SMART GRIDS AND SMART ENERGY SYSTEMS FOR THE ENERGY TRANSITION
We are pleased to invite you to the ISGAN Annex 7.
The seminar will discuss the key concepts of smart grids in a context of smart energy systems for a low carbon future and focus on the regulatory and market challenges to achieve a fully flexible and decarbonised energy system. Experts from the industrial sector and the academics will present their views on the topic and will be invited to debate in a panel discussion on the business opportunities and challenges emerging from flexible integrated solutions across energy systems.
The workshop ends with a guided tour of the Nordhavn showroom, followed by a networking reception.
ISGAN is the short name for the International Energy Agency (IEA) Technology Collaboration Programme (TCP) for a Co-operative Programme on Smart Grids (ISGAN – International Smart Grids Action Network).
This seminar marks the start of the second phase of the Danish ISGAN Annex 7 project, and is co-organised with the CITIES and Flex4RES projects. For more details on the first phase of the project, see the pamphlet on Smart Grids initiatives where DTU is involved.
Denmark has a long experience with decarbonisation policies and is a world leader in the sustainable energy transition. The Danish energy model is marked by ambitious effort for renewable energy sources (RES) development where wind energy accounts for more than 40% of the electricity supply, coupled to the use of combined heat and power (CHP) plants. RES integration and CHPs are the two pillars that gave Denmark an edge on flexible low carbon integrated energy systems.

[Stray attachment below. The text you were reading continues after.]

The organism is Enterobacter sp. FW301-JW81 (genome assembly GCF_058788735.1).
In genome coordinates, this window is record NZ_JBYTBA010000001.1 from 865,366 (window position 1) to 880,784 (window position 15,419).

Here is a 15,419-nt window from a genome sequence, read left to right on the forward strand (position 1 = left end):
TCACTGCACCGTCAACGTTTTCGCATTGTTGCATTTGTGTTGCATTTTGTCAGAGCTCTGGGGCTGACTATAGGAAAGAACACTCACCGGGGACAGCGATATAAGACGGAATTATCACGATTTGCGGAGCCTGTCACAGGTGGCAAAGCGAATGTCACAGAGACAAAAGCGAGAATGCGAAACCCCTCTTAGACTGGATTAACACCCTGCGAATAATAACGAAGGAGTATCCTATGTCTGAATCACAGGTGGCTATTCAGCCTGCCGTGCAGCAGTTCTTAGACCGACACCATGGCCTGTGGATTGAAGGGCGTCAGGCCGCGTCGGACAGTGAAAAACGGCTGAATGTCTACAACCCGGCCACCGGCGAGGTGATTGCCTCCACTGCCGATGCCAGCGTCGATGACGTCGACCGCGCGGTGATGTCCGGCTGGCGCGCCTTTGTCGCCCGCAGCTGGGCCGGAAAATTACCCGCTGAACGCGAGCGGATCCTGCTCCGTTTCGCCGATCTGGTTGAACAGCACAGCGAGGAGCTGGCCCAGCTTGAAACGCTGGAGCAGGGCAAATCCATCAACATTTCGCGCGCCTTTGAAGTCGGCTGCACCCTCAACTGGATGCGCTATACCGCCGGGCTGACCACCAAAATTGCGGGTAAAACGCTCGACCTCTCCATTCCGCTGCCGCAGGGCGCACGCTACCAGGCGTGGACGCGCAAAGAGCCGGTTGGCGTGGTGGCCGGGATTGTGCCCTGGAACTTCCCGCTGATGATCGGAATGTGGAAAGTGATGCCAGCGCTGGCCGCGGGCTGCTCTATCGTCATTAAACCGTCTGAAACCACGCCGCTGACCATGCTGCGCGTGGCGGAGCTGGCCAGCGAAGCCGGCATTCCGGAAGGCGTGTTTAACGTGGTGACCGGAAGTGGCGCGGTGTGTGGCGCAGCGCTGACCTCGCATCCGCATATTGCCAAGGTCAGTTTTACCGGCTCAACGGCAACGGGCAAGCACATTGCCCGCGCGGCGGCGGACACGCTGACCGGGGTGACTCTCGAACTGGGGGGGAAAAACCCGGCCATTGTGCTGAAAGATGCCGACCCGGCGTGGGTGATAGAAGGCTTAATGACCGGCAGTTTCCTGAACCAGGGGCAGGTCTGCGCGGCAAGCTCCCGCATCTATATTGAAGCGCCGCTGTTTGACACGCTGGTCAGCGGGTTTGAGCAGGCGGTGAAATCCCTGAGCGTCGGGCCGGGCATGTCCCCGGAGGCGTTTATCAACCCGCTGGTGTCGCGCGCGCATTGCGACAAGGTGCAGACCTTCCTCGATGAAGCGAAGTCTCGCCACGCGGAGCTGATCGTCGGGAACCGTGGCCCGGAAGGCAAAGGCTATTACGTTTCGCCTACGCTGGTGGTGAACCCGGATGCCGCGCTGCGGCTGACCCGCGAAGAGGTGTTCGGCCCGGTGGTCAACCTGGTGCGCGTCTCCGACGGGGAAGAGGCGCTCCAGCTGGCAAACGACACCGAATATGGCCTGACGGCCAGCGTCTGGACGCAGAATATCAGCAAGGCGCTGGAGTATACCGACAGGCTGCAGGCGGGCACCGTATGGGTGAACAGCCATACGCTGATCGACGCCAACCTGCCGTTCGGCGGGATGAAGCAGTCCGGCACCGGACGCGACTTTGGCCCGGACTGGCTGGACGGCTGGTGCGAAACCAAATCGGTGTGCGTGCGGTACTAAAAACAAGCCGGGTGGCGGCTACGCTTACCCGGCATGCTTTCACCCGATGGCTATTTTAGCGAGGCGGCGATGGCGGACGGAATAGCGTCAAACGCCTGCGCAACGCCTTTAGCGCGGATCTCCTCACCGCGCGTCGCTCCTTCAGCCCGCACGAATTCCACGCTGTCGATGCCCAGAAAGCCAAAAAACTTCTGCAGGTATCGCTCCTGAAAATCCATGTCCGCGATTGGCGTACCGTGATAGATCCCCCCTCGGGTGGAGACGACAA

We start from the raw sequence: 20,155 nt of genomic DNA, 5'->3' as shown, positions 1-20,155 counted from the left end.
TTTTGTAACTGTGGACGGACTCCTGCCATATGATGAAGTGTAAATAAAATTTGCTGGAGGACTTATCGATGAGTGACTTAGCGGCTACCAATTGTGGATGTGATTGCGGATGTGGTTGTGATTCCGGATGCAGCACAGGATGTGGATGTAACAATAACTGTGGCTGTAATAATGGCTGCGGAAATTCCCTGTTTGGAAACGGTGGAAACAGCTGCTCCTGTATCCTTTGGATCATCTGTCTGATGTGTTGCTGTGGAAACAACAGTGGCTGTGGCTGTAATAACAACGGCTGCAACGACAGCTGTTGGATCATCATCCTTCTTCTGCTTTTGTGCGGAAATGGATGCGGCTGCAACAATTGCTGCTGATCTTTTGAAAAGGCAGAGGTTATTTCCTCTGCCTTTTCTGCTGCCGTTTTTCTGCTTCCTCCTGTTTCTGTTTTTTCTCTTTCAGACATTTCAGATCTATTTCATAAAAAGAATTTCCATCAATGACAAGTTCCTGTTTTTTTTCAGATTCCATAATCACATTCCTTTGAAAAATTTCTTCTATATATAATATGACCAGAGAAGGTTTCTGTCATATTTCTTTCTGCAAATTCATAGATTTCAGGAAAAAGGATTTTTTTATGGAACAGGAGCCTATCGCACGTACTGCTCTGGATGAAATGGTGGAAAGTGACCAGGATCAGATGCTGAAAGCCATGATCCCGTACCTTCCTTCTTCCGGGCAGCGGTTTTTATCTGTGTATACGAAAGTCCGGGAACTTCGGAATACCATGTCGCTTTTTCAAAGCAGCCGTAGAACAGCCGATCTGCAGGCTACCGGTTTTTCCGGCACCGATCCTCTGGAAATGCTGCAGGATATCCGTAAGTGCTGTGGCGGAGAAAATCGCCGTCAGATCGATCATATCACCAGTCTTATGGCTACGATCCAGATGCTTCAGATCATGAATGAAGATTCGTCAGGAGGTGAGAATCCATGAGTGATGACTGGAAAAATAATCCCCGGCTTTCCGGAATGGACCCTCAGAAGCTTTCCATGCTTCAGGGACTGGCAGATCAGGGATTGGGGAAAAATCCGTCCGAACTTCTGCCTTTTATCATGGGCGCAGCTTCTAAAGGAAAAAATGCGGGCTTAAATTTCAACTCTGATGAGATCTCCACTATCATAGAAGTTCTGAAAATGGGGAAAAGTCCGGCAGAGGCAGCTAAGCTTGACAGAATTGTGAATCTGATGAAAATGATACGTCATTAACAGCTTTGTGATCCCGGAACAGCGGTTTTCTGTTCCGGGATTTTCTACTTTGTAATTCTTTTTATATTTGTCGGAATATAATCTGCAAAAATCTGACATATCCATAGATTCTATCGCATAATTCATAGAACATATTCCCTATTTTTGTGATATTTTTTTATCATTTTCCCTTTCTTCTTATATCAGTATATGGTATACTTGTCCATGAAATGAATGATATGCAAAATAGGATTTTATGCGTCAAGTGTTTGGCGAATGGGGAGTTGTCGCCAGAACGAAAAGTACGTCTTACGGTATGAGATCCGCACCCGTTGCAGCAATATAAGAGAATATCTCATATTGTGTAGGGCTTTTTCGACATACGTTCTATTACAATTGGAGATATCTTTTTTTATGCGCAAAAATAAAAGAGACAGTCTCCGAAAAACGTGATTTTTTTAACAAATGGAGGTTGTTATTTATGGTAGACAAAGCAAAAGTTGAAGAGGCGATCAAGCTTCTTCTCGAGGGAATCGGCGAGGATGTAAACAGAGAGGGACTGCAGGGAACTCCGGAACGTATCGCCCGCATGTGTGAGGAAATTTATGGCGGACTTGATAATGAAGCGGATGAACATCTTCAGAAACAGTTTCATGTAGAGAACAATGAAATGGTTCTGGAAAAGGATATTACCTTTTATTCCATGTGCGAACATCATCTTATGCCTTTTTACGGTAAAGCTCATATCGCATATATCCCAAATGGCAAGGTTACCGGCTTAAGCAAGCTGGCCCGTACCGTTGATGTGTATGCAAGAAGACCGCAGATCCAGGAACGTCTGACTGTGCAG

Reaching a 100% renewable energy generation by 2050 requires that further efforts are made in the electrification of the heat sector in district heating with power-to-heat (P2H) but also of other energy sectors such as e-mobility and gas through power-to-gas applications. Beyond energy systems integration, the offer of smart energy services combining load management measures, storage and variable energies integration should reap the value of flexibility and achieve the smart energy systems for the low carbon energy transition.
The rapid development of smart grids has given access to technological solutions that enable flexibility. Yet, adjustments are yet to be made on the regulatory and market sides to fully reach the expected benefits of smart energy systems. In this context, utilities, industrials, policy makers and the civil society have to work jointly to overcome the existing barriers and develop efficient solutions.